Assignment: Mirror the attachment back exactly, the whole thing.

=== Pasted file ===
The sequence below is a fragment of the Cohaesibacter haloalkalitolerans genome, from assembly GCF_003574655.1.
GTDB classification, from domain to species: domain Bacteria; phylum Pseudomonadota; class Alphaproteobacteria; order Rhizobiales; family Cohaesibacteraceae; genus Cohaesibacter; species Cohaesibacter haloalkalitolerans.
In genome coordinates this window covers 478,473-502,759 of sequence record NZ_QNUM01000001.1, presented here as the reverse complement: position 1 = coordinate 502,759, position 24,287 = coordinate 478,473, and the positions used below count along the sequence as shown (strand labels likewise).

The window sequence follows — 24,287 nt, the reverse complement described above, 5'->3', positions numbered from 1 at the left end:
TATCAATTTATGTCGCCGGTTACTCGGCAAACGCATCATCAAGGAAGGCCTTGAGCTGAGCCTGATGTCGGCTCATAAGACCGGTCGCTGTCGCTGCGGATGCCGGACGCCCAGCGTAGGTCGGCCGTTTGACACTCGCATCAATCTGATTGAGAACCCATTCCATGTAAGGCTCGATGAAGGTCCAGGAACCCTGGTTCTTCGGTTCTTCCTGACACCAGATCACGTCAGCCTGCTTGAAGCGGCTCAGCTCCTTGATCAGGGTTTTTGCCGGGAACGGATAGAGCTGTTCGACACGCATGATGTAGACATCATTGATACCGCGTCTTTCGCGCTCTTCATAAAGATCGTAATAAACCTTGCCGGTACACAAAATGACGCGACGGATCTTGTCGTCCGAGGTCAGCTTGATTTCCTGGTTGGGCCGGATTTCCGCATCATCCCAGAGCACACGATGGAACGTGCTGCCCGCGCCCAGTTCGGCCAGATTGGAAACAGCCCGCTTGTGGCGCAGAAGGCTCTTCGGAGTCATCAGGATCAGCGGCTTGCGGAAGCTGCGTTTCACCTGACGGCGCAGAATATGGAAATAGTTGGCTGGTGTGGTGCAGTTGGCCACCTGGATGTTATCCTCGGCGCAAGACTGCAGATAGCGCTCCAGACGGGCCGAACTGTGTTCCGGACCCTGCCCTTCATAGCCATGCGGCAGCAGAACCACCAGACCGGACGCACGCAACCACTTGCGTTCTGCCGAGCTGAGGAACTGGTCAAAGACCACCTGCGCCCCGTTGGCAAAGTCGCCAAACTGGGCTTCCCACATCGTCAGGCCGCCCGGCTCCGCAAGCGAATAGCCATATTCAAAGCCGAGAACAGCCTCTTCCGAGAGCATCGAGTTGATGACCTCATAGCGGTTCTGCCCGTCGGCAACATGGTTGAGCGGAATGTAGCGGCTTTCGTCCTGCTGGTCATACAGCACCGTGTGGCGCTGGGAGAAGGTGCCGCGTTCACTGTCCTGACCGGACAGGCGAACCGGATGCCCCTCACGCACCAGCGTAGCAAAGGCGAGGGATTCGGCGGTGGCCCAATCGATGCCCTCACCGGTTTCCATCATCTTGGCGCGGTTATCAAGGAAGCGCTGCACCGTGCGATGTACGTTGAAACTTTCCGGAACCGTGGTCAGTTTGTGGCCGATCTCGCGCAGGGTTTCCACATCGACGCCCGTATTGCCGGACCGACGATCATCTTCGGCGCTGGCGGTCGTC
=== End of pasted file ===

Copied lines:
The sequence below is a fragment of the Cohaesibacter haloalkalitolerans genome, from assembly GCF_003574655.1.
GTDB classification, from domain to species: domain Bacteria; phylum Pseudomonadota; class Alphaproteobacteria; order Rhizobiales; family Cohaesibacteraceae; genus Cohaesibacter; species Cohaesibacter haloalkalitolerans.
In genome coordinates this window covers 478,473-502,759 of sequence record NZ_QNUM01000001.1, presented here as the reverse complement: position 1 = coordinate 502,759, position 24,287 = coordinate 478,473, and the positions used below count along the sequence as shown (strand labels likewise).

The window sequence follows — 24,287 nt, the reverse complement described above, 5'->3', positions numbered from 1 at the left end:
TATCAATTTATGTCGCCGGTTACTCGGCAAACGCATCATCAAGGAAGGCCTTGAGCTGAGCCTGATGTCGGCTCATAAGACCGGTCGCTGTCGCTGCGGATGCCGGACGCCCAGCGTAGGTCGGCCGTTTGACACTCGCATCAATCTGATTGAGAACCCATTCCATGTAAGGCTCGATGAAGGTCCAGGAACCCTGGTTCTTCGGTTCTTCCTGACACCAGATCACGTCAGCCTGCTTGAAGCGGCTCAGCTCCTTGATCAGGGTTTTTGCCGGGAACGGATAGAGCTGTTCGACACGCATGATGTAGACATCATTGATACCGCGTCTTTCGCGCTCTTCATAAAGATCGTAATAAACCTTGCCGGTACACAAAATGACGCGACGGATCTTGTCGTCCGAGGTCAGCTTGATTTCCTGGTTGGGCCGGATTTCCGCATCATCCCAGAGCACACGATGGAACGTGCTGCCCGCGCCCAGTTCGGCCAGATTGGAAACAGCCCGCTTGTGGCGCAGAAGGCTCTTCGGAGTCATCAGGATCAGCGGCTTGCGGAAGCTGCGTTTCACCTGACGGCGCAGAATATGGAAATAGTTGGCTGGTGTGGTGCAGTTGGCCACCTGGATGTTATCCTCGGCGCAAGACTGCAGATAGCGCTCCAGACGGGCCGAACTGTGTTCCGGACCCTGCCCTTCATAGCCATGCGGCAGCAGAACCACCAGACCGGACGCACGCAACCACTTGCGTTCTGCCGAGCTGAGGAACTGGTCAAAGACCACCTGCGCCCCGTTGGCAAAGTCGCCAAACTGGGCTTCCCACATCGTCAGGCCGCCCGGCTCCGCAAGCGAATAGCCATATTCAAAGCCGAGAACAGCCTCTTCCGAGAGCATCGAGTTGATGACCTCATAGCGGTTCTGCCCGTCGGCAACATGGTTGAGCGGAATGTAGCGGCTTTCGTCCTGCTGGTCATACAGCACCGTGTGGCGCTGGGAGAAGGTGCCGCGTTCACTGTCCTGACCGGACAGGCGAACCGGATGCCCCTCACGCACCAGCGTAGCAAAGGCGAGGGATTCGGCGGTGGCCCAATCGATGCCCTCACCGGTTTCCATCATCTTGGCGCGGTTATCAAGGAAGCGCTGCACCGTGCGATGTACGTTGAAACTTTCCGGAACCGTGGTCAGTTTGTGGCCGATCTCGCGCAGGGTTTCCACATCGACGCCCGTATTGCCGGACCGACGATCATCTTCGGCGCTGGCGGTCGTC